Does your boss or CEO earn ridiculously more money than you?

Vote for them to take a
pay cut and spread the wealth!


$1 = 1 vote

You bring the vote, we bring the exposure

You bring the vote, we bring the exposure

List of Most Overpaid CEOs

Brian Duperreault
$42,755,012 American International Group867
David M. Zaslav
$42,247,984 Discovery771
Dexter Goei
$53,560,610 Altice USA1013
Dirk Van de Put
$42,442,924 Mondelez International816
Frank J. Bisignano
$102,210,396 First Data1150
Gregory B. Maffei
$67,220,132 Liberty Media1095
Hock E. Tan
$103,211,163 Broadcom913
Jeffrey L. Bewkes
$48,962,200 Time Warner989
Leslie Moonves
$68,375,015 CBS1163
Mark V. Hurd
$40,832,279 Oracle728
Michael Rapino
$70,615,760 Live Nation Entertainment1536
Ronald F. Clarke
$45,054,310 FleetCor Technologies956
Stephen Kaufer
$43,160,584 TripAdvisor912
W. Nicholas Howley
$61,023,102 TransDigm Group1054

Reviews and Rants

  • From Mike R. on Hock E. Tan

    Can I have some of this guy’s money? He seems to have plenty!

  • From Ben Weinstein on Brian Duperreault

    These guys really shouldn’t be making this amount of money!

Where do you Rank
Compared to Chief Executives

So even if you make $100,000/year – which is a very respectable salary – it would take you 156 years to make the same amount they make in 1 year! That’s ridiculous. The only way this income inequality is going to change is if we force their hand. Vote for them to take a pay cut!

Facts and Statistics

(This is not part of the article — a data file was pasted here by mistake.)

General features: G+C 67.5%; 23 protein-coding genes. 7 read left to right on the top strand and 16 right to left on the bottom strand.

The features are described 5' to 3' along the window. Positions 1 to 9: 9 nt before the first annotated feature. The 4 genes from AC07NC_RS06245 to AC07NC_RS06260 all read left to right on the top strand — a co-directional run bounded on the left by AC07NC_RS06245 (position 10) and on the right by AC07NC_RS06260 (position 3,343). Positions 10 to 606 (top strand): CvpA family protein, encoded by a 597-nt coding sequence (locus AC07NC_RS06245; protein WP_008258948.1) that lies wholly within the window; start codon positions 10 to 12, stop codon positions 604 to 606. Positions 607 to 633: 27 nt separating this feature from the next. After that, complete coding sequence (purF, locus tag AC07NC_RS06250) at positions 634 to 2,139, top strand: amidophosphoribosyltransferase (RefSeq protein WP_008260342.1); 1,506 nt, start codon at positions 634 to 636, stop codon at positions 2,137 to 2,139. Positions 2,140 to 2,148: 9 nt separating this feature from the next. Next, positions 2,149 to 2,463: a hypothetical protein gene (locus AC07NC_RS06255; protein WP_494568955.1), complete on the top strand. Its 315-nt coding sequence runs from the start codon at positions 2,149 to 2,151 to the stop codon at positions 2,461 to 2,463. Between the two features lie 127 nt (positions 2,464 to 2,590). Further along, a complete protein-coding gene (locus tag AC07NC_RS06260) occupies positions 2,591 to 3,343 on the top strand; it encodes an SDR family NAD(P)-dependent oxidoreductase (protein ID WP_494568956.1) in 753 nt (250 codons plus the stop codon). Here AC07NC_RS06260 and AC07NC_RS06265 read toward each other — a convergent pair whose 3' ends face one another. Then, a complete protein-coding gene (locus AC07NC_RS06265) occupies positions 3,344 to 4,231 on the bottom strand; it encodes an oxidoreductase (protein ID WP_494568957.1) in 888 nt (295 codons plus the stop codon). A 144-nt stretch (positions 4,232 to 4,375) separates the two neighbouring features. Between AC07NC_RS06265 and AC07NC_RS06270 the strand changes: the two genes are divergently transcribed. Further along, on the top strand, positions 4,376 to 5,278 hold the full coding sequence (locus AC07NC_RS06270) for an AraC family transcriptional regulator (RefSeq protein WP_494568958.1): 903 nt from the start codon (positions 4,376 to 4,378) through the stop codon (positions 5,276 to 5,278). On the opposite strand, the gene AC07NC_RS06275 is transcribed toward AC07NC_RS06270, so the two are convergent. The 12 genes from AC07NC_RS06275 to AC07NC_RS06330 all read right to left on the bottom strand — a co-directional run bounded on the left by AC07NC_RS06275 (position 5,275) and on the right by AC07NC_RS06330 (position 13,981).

US Wealth Distribution in 2013

  • The top 10% of families control 76% of the total US wealth

  • Families in the 51st to the 90th percentiles held 23%

  • The bottom 50% of families only control 1% of the total US wealth

Income of US households in 2017

Less than $10,000 – 6.7%
$10,000 to 49,999 – 37.2%
$50,000 to 99,000 – 30.0%
$100,000 to 199,999 – 19.9%
Above $200,000 – 6.3%

Top CEOs make more in two days than an average employee does in an entire year. The EPI report notes that chief executive pay has risen faster than profits or the wages of college graduates over the last several decades, indicating that chief executives are earning more due to their power to set pay.

The top 1% earned 87 times more than the bottom 50% of workers in 2016, up from a 27-to-1 ratio in 1980

According to a new report on CEO pay from the Economic Policy Institute, chief executives at the 350 largest companies in the US made $15.6 million on average in 2016—271 times what the typical worker earns.

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